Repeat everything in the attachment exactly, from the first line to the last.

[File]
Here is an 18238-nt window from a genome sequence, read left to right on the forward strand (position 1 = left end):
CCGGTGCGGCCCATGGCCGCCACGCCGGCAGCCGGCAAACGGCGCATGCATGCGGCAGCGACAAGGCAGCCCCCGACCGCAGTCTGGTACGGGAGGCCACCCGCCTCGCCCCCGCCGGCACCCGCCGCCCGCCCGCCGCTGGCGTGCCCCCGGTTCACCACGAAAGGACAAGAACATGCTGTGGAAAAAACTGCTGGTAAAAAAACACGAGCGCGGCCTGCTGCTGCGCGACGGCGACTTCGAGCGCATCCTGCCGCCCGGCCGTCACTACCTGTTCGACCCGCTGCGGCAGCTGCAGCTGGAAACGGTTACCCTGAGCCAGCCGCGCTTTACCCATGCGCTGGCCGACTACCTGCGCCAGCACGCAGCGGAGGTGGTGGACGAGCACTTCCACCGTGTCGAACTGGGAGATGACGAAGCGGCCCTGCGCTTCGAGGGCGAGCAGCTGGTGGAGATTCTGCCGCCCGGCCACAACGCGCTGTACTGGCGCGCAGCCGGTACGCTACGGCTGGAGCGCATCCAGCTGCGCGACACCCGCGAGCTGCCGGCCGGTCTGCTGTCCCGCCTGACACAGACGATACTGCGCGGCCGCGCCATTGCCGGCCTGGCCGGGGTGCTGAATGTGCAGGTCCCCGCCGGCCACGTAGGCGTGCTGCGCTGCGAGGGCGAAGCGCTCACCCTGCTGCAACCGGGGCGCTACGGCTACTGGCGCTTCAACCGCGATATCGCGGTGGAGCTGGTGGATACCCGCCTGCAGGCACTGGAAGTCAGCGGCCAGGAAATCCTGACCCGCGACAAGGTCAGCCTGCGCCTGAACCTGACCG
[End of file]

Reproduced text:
Here is an 18238-nt window from a genome sequence, read left to right on the forward strand (position 1 = left end):
CCGGTGCGGCCCATGGCCGCCACGCCGGCAGCCGGCAAACGGCGCATGCATGCGGCAGCGACAAGGCAGCCCCCGACCGCAGTCTGGTACGGGAGGCCACCCGCCTCGCCCCCGCCGGCACCCGCCGCCCGCCCGCCGCTGGCGTGCCCCCGGTTCACCACGAAAGGACAAGAACATGCTGTGGAAAAAACTGCTGGTAAAAAAACACGAGCGCGGCCTGCTGCTGCGCGACGGCGACTTCGAGCGCATCCTGCCGCCCGGCCGTCACTACCTGTTCGACCCGCTGCGGCAGCTGCAGCTGGAAACGGTTACCCTGAGCCAGCCGCGCTTTACCCATGCGCTGGCCGACTACCTGCGCCAGCACGCAGCGGAGGTGGTGGACGAGCACTTCCACCGTGTCGAACTGGGAGATGACGAAGCGGCCCTGCGCTTCGAGGGCGAGCAGCTGGTGGAGATTCTGCCGCCCGGCCACAACGCGCTGTACTGGCGCGCAGCCGGTACGCTACGGCTGGAGCGCATCCAGCTGCGCGACACCCGCGAGCTGCCGGCCGGTCTGCTGTCCCGCCTGACACAGACGATACTGCGCGGCCGCGCCATTGCCGGCCTGGCCGGGGTGCTGAATGTGCAGGTCCCCGCCGGCCACGTAGGCGTGCTGCGCTGCGAGGGCGAAGCGCTCACCCTGCTGCAACCGGGGCGCTACGGCTACTGGCGCTTCAACCGCGATATCGCGGTGGAGCTGGTGGATACCCGCCTGCAGGCACTGGAAGTCAGCGGCCAGGAAATCCTGACCCGCGACAAGGTCAGCCTGCGCCTGAACCTGACCG